Andy in the Cloud

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Custom Keyboard Shortcuts with Lightning Background Utilities

kbsexample2

As readers of my blog will know I am a big fan of the rich features the Lightning Experience UI provides to developers. Having blogged several times about the amazing Utility Bar, I have been keen to explore new possibilities with the new Background Utility feature. These are utilities that have no UI so do not use up space in the Utility Bar. Instead, they sit in the background monitoring things like other events generated by the user. One such documented use case is the possibility to monitor keyboard events! And so the Custom Keyboard Shortcut Component has been born! This component effectively runs Flows based on keyboard shortcuts defined by the admin! More on this later…

standardshortcuts.png

You may or may not know that Lightning Experience actually already provides some standard keyboard shortcut cuts? Just press Cmd+/ (Mac) or Ctrl+/ (Windows) to get a nice summary of them!

However, per the standard shortcut documentation, it’s not possible to add custom ones. By using the new lightning:backgroundUtilityItem interface we can rectify this. This blog explains a basic hardcoded example component and also introduces an open source component (installable package provided) that links admin defined keyboard shortcuts to Flows and certain navigation events.

In just a few lines of markup and JavaScript code you can get a basic example up and running.

<aura:component implements="lightning:backgroundUtilityItem" >
	<aura:handler name="init" value="{!this}" action="{!c.init}" />
</aura:component>

The component controller simply uses the standard addEventListener method. You can also inspect the keydown event properties to determine what keys are pressed, such as Shift or Control plus another key. This example simply determines if H is pressed and navigates to Home.

({
   init: function(component, event, helper) {
      window.addEventListener('keydown', function(e) {
      if (e.key === 'H') {
         $A.get('e.force:navigateToURL').fire({ url: '/lightning/page/home' })
      }
    });
  }
})

Once deployed go to the App Manager under Setup and add the component to the Utility Items list and that’s it! Note that the component has a different icon indicating it’s a non-visual component. Neat!

Of course, I could not simply leave things like this, so I set about making a more dynamic version. The configuration of the Custom Keyboard Shortcut component is shown at the top of this blog. It’s leveraging the fact that when you configure a Utility Bar component the App Manager inspects the .design file for the component to understand what attributes the component needs the user to configure. At runtime, the controller logic then parses the 9 attributes containing the keyboard shortcuts entered by the user into an internal map that is used by the keyboard event handler to match actions against keyboard activity.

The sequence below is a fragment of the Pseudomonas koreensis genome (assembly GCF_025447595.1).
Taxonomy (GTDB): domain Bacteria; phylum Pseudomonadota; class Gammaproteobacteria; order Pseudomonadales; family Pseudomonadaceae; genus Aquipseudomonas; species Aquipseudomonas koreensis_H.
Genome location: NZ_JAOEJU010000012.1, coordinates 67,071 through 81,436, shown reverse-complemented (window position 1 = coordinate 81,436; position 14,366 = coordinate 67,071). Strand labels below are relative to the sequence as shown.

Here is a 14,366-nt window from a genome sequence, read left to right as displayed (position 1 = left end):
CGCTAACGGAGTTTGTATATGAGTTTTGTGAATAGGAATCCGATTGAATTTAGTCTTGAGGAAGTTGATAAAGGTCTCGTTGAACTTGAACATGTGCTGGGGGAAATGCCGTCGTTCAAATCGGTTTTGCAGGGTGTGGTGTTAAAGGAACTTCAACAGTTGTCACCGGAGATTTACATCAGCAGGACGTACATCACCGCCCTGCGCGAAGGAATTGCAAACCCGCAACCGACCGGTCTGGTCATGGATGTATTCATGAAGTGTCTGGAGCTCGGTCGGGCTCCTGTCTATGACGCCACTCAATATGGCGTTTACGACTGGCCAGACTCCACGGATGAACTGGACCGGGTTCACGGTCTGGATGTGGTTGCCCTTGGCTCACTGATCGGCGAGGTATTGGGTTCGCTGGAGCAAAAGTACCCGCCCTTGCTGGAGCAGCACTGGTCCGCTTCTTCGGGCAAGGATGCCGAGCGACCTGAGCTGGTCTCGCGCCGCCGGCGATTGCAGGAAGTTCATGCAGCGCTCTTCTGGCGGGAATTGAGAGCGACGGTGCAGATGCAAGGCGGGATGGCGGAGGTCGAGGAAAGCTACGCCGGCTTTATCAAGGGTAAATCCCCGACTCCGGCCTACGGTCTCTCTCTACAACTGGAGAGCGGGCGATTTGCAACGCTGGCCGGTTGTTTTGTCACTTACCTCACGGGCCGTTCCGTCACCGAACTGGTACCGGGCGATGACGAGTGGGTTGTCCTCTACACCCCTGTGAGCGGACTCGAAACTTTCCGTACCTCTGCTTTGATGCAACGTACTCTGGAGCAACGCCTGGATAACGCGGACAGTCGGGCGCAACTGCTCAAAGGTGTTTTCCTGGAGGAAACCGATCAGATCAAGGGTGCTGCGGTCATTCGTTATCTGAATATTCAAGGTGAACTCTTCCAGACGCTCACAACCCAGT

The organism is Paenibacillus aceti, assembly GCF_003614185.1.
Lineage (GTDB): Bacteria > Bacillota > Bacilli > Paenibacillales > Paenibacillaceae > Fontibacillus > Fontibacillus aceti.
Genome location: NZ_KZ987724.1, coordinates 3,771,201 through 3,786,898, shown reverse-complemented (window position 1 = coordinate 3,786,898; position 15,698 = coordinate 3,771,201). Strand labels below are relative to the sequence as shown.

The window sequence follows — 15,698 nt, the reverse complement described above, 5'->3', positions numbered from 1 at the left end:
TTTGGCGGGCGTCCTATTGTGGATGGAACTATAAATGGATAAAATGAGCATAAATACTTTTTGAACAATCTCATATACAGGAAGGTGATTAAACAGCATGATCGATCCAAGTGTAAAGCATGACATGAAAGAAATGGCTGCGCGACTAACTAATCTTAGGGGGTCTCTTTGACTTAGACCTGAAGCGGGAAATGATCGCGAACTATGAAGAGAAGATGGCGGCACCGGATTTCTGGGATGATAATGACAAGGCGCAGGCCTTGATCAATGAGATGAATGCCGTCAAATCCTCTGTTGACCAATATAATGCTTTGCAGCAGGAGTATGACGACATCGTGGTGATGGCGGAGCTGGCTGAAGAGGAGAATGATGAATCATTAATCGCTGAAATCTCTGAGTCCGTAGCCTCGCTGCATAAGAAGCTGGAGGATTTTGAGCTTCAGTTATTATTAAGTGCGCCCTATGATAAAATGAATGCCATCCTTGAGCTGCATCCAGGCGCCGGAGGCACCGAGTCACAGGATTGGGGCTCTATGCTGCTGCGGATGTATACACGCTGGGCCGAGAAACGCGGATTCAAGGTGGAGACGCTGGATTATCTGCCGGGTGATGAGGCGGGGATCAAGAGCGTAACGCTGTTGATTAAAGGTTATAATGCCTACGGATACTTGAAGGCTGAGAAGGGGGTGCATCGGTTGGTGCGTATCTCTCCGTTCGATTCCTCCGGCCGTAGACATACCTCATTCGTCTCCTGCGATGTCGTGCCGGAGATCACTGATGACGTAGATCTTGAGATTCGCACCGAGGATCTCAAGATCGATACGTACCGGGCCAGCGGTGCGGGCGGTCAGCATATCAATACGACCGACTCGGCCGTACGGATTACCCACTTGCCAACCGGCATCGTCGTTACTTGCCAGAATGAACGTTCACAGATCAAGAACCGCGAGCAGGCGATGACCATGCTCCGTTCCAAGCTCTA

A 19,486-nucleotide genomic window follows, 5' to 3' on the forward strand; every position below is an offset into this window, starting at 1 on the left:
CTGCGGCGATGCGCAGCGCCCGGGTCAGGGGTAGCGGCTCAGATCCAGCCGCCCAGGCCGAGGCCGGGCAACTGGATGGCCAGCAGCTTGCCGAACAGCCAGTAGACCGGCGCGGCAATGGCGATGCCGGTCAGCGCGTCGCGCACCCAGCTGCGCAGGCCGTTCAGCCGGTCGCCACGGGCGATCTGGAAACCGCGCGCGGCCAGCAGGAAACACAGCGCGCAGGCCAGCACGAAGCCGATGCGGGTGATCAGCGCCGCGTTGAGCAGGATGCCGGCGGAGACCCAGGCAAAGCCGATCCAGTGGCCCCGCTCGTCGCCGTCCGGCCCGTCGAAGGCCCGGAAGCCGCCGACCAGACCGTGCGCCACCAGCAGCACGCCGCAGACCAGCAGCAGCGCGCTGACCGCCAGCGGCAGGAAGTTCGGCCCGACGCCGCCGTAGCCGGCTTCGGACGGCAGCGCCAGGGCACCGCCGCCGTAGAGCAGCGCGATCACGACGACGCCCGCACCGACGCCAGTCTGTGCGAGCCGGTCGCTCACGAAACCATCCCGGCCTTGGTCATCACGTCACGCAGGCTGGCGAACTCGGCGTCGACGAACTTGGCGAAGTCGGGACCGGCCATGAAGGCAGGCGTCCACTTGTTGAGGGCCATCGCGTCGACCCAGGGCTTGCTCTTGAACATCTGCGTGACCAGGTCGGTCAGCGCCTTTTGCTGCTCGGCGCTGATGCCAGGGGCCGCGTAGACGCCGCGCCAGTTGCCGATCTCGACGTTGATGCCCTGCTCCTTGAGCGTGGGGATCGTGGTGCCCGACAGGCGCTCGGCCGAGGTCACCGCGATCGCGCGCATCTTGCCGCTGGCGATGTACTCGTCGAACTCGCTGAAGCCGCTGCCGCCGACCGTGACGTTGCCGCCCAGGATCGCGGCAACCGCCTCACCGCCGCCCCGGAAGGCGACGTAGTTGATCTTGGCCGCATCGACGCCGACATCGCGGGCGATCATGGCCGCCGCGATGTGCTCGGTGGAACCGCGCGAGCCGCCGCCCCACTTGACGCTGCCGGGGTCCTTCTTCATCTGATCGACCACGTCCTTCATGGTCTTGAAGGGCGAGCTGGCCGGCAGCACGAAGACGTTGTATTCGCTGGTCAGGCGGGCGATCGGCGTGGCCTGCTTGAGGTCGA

Once you have installed the component either via a package install (admin friendly) or via sfdx force:source:deploy (devs). Add the component within the App Manager to configure keyboard shortcuts.

Through configuration you can connect keyboard shortcuts to the following:-

  • Open a UI Flow in a modal popup
  • Run an Autolaunch Flow
  • Display popup messages communicating the actions taken by the flow
  • Navigate the user to the Home tab
  • Navigate the user to records created by the flow

Further details on configuring the component can be found in the README here. Finally, you may recall that I used a Background Utility in this years Dreamforce presentation. In this case, it was using the new Streaming Component to listen to Platform Events. You can find the source code here.

Have fun!

 


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Adding Clicks not Code Extensibility to your Apex with Lightning Flow

Building solutions on the Lightning Platform is a highly collaborative process, due to its unique ability to allow Trailblazers in a team to operate in no code, low code and/or code environments. Lightning Flow is a Salesforce native tool for no code automation and Apex is the native programming language of the platform — the code!

A flow author is able to create no-code solutions using the Cloud Flow Designer tool that can query and manipulate records, post Chatter posts, manage approvals, and even make external callouts. Conversely using Salesforce DX, the Apex developer can, of course, do all these things and more! This blog post presents a way in which two Trailblazers (Meaning a flow author and an Apex developer) can consider options that allow them to share the work in both building and maintaining a solution.